Amid an ongoing political tug of war and economic crisis, Pakistan faces the aftermath of the country’s most distressing floods since its inception. With about one-third of the land submerged in flood water, taking more than 1200 lives and displacing over 33 million of the population, the dire state of affairs necessitates the political stakeholders to unite in order to weather the storm. As the affectees have their eyes on the government to warrant their safety, the political elite unfortunately seems to view the calamity also as a chance to tear down their opponents.
The ongoing political showdown has not been of much help as the political groups remained busy pulling down each other rather than consolidating efforts for the approaching monsoon. The catastrophic floods have initiated yet another competition between the ruling coalition and the opposition as they assert their accomplishments in relief and rehabilitation. The government in Islamabad, with the provincial establishments in Balochistan and Sindh, is striving to provide relief to the flood-affected citizens. Foreign Minister Bilawal Bhutto Zardari and Prime Minister Shahbaz Sharif have gathered substantial monetary aid from the world actors through the United Nations. With global assistance from various areas coming in, the local and central administrations have also augmented their efforts to facilitate flood victims across the state. However, while the ruling coalition, Pakistan Democratic Movement (PDM), has mobilised efforts across the country to ensure swift relief operations, its political leaders have not shied away from criticising the Chairman of Pakistan Tehreek-e-Insaf (PTI) upon hispolitical overtures.
The catastrophic floods have initiated yet another competition between the ruling coalition and the opposition as they assert their accomplishments in relief and rehabilitation.
Sharing his views via Twitter, Foreign Minister Bilawal Zardari condemned Imran Khan’s decision to continue his political rallies despite the deadly floods. He stated that as 1/7th of Pakistan’s population is affected by floods, the former prime minister is engaged in carrying out “concerts” in Punjab and Khyber Pakhtunkhwa. He pointed out that it is shameful how the respective chief ministers are facilitating these “concerts” rather than helping out the flood affectees.
On the other hand, former prime minister Imran Khan has raised a rather sizeable amount of funds which signifies his popularity and capacity to mobilise even the Pakistanis living abroad. The PTI Chairman has held three telethons till now following the floods. Khan claims to have gathered a total amount of Rs. 14B through these flood relief transmissions, collectively spanning 8.5 hours. He remarked that when people are assured that their provided assistance will be properly used, they will certainly extend monetary support. However, the former premier also accused the coalition government of attempting to obstruct the telethon led by his political party for the flood-relief fundraiser. Khan claimed that television channels were “pressured” and cable operators were “threatened” to hinder fundraising transmission. Khan maintained that due to the ruling coalition’s track record of “loot and plunder”, people no longer trust them. Therefore, the former premier believes the government, in the act of “unbelievable callousness”, has resorted to subverting his fundraiser only to vex him and his party.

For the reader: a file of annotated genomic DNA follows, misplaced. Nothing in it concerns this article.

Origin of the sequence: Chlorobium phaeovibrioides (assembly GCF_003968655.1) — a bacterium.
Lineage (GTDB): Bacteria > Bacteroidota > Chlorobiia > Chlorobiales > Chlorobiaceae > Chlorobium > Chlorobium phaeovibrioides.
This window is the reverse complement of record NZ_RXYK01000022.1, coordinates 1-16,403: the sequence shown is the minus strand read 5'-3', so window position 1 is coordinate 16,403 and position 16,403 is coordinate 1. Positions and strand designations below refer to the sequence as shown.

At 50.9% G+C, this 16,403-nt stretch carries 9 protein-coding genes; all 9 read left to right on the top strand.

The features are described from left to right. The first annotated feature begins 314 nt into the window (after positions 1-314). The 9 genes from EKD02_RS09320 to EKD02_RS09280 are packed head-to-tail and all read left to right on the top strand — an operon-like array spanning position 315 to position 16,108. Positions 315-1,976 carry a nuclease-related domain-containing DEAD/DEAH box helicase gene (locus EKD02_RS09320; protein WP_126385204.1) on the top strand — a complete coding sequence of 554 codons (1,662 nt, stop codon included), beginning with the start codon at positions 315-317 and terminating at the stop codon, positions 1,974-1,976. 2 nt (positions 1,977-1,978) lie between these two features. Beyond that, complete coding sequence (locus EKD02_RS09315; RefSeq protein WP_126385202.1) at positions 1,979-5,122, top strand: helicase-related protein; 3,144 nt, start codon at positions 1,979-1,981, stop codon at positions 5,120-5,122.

As for the current regime, it has found an opportunity to restore its dwindling status among the masses. However, in doing so, the government in Islamabad appears way too focused on highlighting the damage PTI is incurring on the state’s relief work. Prime Minister Shehbaz Sharif stated that the current government was occupied with the rehabilitation of the flood affectees and did not have the time to facilitate the “accusations and misunderstandings” of the PTI leader. Prime Minister Sharif rubbished the former prime minister’s accusations of a media blackout of his political party and flood-relief fundraiser. Keeping up the tradition of tit-for-tat, he instead asked the former head of government to give a disclosure of the funds he had gathered during the floods of 2010.
Returning the favour, the former premier and head of PTI, Imran Khan, denounced the Prime Minister and Foreign Minister for choosing to undertake foreign visits instead of furnishing aid to the flood affectees. He questioned where a prime minister takes foreign trips when a nation is facing hardships on such a scale. Khan reiterated that Pakistan People’s Party governs the province of Sindh, which is completely under flood water. Yet, the party’s chairman has shown his disinterest by going ahead with his visit abroad.
Notwithstanding the continuing political tussle, the real price for the natural disaster is being paid by the ordinary people, rendered homeless by the catastrophe, vulnerable to disease and lack of safety as they look for assistance. Flood has led to the loss of lives and livelihood. Rescue and rehabilitation will take months, in fact, years. Still, the political elite in the country is not evading the opportunity to drag each other down. Thus, regardless of the mammoth challenge, the ruling class engages in verbal sparring and mudslinging. The nation has always worked as a united front in tackling such demanding situations in the past. It is, therefore, necessary to refer to our own example. As the voters in Pakistan and the international donors abroad closely watch the efforts undertaken by all the political stakeholders, it is imperative to separate political agendas from relief efforts.